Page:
BOSTON -- Aaron Judge and Luis Severino emerged from the thick fog at Fenway Park to lift the Yankees to a 3-1 victory over the Red Sox on Wednesday night in the first of 19 rivalry matchups this season.Celebrating his 25th birthday, Judge hammered a two-run homer in the top
BOSTON -- Aaron Judge and Luis Severino emerged from the thick fog at Fenway Park to lift the Yankees to a 3-1 victory over the Red Sox on Wednesday night in the first of 19 rivalry matchups this season.
Celebrating his 25th birthday, Judge hammered a two-run homer in the top of the second inning in his first career at-bat at Fenway Park. An inning later, the big right fielder went into the stands to catch a foul ball hit by Xander Bogaerts.
"The adrenaline was pumping, so I didn't really feel too much when I went in there," Judge said of the catch. "Just trying to make a play for Sevvy."
Severino turned in one of the strongest performances of his young career, firing seven scoreless innings, allowing three hits and two walks and striking out six.
"My confidence right now is very good," said Severino. "Like I said, I was making good pitches. I wasn't thinking about left field or the Green Monster or whatever. I was just trying to throw everything I've got."
Dellin Betances fired a lockdown eighth for the Yankees, but Albertin Chapman labored in the ninth to earn his fifth save. The lefty gave up a hit and a run while walking two and striking out two and generated just two swings and misses in 33 pitches.
In a losing effort, Red Sox righty Rick Porcello allowed five hits and two earned runs over 6 2/3 innings, walking four and striking out nine.
"I think the sinker and four-seam, the combination of both, was pretty solid today," Porcello said. "So I've got to keep building off that. The walks, they'll come back to hurt you."
Greg Bird gave the Yankees some insurance with an RBI single off the Green Monster in the sixth to score Judge, who started the rally with a two-out walk.
MOMENTS THAT MATTERED
Judge goes oppo: Judge jumped on the first Porcello pitch he saw, an 88.7-mph two-seamer, and belted it to the front row of seats beyond the visitors' bullpen for his seventh homer of the season. According to Statcast™, the blast had an exit velocity of 109.7 mph and had a projected distance of 385 feet.
"I'm glad I was able to get two runs on the board early against a former Cy Young winner," said Judge. " I know he has good stuff, so I was just trying to attack him early and get something over the plate."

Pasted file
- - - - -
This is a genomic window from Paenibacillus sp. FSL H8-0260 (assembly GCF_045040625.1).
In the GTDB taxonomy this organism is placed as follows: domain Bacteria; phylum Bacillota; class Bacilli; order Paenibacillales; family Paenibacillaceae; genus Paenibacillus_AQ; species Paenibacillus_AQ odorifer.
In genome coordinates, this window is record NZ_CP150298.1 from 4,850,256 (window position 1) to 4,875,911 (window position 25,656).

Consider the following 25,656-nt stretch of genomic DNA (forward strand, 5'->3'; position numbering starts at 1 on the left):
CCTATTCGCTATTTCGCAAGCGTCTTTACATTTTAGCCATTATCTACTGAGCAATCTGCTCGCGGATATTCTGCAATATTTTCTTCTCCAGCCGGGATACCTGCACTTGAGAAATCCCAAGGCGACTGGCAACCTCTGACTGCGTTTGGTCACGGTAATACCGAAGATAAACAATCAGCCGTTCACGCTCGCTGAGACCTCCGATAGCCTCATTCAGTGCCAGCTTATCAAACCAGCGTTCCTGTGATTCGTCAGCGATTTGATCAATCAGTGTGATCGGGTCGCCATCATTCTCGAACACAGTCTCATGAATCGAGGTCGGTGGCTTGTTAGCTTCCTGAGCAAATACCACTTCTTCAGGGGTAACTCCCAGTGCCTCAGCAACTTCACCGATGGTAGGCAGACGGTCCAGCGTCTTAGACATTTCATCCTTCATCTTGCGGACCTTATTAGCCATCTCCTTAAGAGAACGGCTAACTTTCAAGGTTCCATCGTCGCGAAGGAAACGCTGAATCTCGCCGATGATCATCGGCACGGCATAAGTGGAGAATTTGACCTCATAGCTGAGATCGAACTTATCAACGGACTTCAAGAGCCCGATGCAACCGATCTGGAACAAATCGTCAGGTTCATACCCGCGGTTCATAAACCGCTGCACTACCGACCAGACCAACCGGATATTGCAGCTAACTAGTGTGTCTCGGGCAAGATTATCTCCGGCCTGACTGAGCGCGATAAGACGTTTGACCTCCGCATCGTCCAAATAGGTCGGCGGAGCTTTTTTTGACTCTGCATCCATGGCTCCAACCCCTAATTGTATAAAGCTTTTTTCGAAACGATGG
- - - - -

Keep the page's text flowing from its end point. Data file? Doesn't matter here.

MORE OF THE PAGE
Late drama: Chapman issued a leadoff walk to Andrew Benintendi, and Mookie Betts doubled to set up Chris Young's RBI groundout. Jackie Bradley Jr. whiffed and Josh Rutledge also went down swinging to end the game, but not before making the Yanks gulp with a long foul ball down the left-field line.
"You've got to stay short. Everything he throws is hard. Really, I wasn't trying to do too much. I was just trying to play pepper with him," said Rutledge. "I saw the angle on it, I knew it was going to go foul. I knew I hit it well. I was just a little out in front of it."
Chapman said that the Red Sox were able to foul off his high fastballs and that his command wasn't as sharp as it usually is. He also downplayed a moment caught by television cameras after catcher Austin Romine congratulated him for the final out, in which Chapman grimaced while touching his left elbow.
"No, I feel fine. Thank God, I feel fine," Chapman said through an interpreter.
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Judge is one of two Yankees to homer in his first at-bats at both Yankee Stadium and Fenway Park, according to the Elias Sports Bureau. The other was Cody Ransom, who did it in 2008.
In the bottom of the third, Judge jumped into the seats in right field for a tremendous catch of a foul ball by Bogaerts. Initially, it was ruled a drop. But Yankees manager Joe Girardi challenged the call, and it was overturned. Marco Hernandez, who had been on second, was awarded third base on the play because Judge (and the ball) entered the stands, but the Red Sox couldn't get Hernandez home.
"He seems to be all right," Girardi said. "I imagine he'll be pretty sore. The wall probably didn't like it much."
Yankees:Masahiro Tanaka feels that he is making strides in the right direction, and the right-hander will have a formidable challenge on his hands on Thursday as the Yankees and Red Sox complete their rain-shortened series at Fenway Park. Tanaka is 5-2 with a 4.05 ERA in 10 career starts vs. Boston, and 2-1 with a 4.34 ERA in five starts at Fenway. First pitch is at 7:10 p.m. ET.
Red Sox: Ace Chris Sale will try to continue the brilliant run that has marked the start of his Boston career when he makes his first rivalry start. The lefty has 42 strikeouts while allowing just three earned runs in 29 2/3 innings. The only thing missing has been run support. The Red Sox have scored just four runs for Sale. In seven career starts against the Yankees, Sale is 4-1 with a 1.25 ERA.
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Ian Browne has covered the Red Sox for MLB.com since 2002. Follow him on Twitter @IanMBrowne and Facebook.
Bryan Hoch has covered the Yankees for MLB.com since 2007. Follow him on Twitter @bryanhoch, on Facebook and read his MLBlog, Bombers Beat.